Indrani wrote the blog below. While you’re reading her story, think about how you are attempting to smile through all of the chaos going on in the world right now. Are you speaking up when you hear the hatred, discrimination, and abuse that is happening in presidential campaign right now? Do you have a trusted person to confide in … someone who is aligned with your values and understands your sorrow over the latest terrorist bombing in Brussels?
In the United States, we have entered into an era of transformation, divisiveness, and uncertainty. The intense energy that is surrounding us in our country is affecting us every day. We are affected by what we see and read from our friends on Facebook and social media. We are overhearing conversations about politics…. Donald Trump, Ted Cruz, Hilary Clinton, and Bernie Sanders in the restaurants, grocery stores, and parties. We are seeing people suffer from terrorists’ bombings on CNN.
What is making your heart ache about our world? Are you smiling through it? Indrani talks about how you can speak your truth, cry if you need to, and that being taught to smile through pain is a bunch of crap!
Here is Indrani ….
“There is a song by Nat King Cole that says, “Smile though your heart is aching.” While I love the song, I no longer believe the message.
I think we need to delve into why our heart is breaking and allow a cry if that’s what’s needed and then smile as we plan a strategy to live more fully and to get away from negatively charged people and situations.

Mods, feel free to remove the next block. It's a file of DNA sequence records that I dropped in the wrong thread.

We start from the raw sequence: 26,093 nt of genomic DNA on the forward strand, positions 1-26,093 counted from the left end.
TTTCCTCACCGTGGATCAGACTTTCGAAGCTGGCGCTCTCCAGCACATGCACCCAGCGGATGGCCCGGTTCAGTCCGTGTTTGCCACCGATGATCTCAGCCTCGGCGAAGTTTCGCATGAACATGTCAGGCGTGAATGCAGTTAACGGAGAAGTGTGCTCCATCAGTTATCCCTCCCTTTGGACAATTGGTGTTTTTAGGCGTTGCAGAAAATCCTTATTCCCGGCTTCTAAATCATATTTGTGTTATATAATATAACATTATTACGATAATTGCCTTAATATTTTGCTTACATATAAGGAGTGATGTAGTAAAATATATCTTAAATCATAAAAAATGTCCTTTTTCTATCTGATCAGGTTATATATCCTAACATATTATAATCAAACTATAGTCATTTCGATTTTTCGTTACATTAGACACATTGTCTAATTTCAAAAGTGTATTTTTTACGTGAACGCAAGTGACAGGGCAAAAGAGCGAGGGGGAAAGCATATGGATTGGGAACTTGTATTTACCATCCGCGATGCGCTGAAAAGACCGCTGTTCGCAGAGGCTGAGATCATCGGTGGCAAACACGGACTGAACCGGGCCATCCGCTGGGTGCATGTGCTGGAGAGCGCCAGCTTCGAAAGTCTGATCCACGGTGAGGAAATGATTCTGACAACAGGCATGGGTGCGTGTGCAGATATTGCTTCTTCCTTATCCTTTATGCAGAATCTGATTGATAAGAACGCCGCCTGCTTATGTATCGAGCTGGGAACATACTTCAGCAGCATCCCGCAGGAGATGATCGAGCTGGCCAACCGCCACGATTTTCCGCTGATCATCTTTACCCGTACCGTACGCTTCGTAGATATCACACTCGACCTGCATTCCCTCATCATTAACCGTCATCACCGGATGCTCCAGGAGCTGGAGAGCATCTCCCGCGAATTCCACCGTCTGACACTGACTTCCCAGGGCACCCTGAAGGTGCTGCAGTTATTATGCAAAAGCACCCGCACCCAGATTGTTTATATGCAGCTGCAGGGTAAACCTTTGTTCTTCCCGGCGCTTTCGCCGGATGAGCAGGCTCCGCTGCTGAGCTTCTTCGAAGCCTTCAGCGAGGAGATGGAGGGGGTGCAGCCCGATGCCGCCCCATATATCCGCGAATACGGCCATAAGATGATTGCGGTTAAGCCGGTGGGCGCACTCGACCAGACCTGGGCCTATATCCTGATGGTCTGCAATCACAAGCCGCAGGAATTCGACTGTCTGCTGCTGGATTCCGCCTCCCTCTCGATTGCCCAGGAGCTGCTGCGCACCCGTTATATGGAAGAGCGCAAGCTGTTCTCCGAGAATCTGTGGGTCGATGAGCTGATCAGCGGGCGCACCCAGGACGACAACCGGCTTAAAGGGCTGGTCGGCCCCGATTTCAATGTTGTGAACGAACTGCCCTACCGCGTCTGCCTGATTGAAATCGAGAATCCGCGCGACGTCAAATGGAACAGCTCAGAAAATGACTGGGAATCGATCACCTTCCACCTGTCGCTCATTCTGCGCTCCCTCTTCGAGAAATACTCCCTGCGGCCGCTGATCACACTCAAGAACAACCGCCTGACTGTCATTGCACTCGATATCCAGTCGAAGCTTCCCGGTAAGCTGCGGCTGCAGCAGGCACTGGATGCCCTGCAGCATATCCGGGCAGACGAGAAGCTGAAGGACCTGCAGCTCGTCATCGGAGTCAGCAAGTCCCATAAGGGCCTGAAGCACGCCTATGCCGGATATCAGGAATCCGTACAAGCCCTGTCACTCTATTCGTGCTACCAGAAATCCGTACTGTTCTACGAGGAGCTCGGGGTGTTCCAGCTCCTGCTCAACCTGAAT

I believe that we had been sold a bunch of crap when we were being taught to smile through pain even torment.
It is this cultural brainwashing of not speaking up when things are bad or trying to keep up appearances that nothing is wrong, that gets us into lots of emotional quagmires.
We need to have trusted people in whom we can confide.
We need to tell our stories to safe people and we need to hear ourselves speak the pain out loud. Not in a way that looks like verbal vomit, but in a way that looks like true release.
Often times, just by allowing ourselves to speak the pain can ease the strangle hold that the pain seems to have.
We must, however, be careful with whom we offer our vulnerabilities. Showing someone how vulnerable you are is a gift to them and to you. You need to be sure that people can respect the gift you give.
I hope you can find true confidants and can be a true confidant to someone in need.”
Love and light,
What are you doing to speak your truth? How are you managing your heartache these days? We’d love to hear some stories from all of you. Maybe your story can help others. Share your story below, or on our Facebook page at https://www.facebook.com/indranislight/. You can also Tweet Indrani at @indranis_light.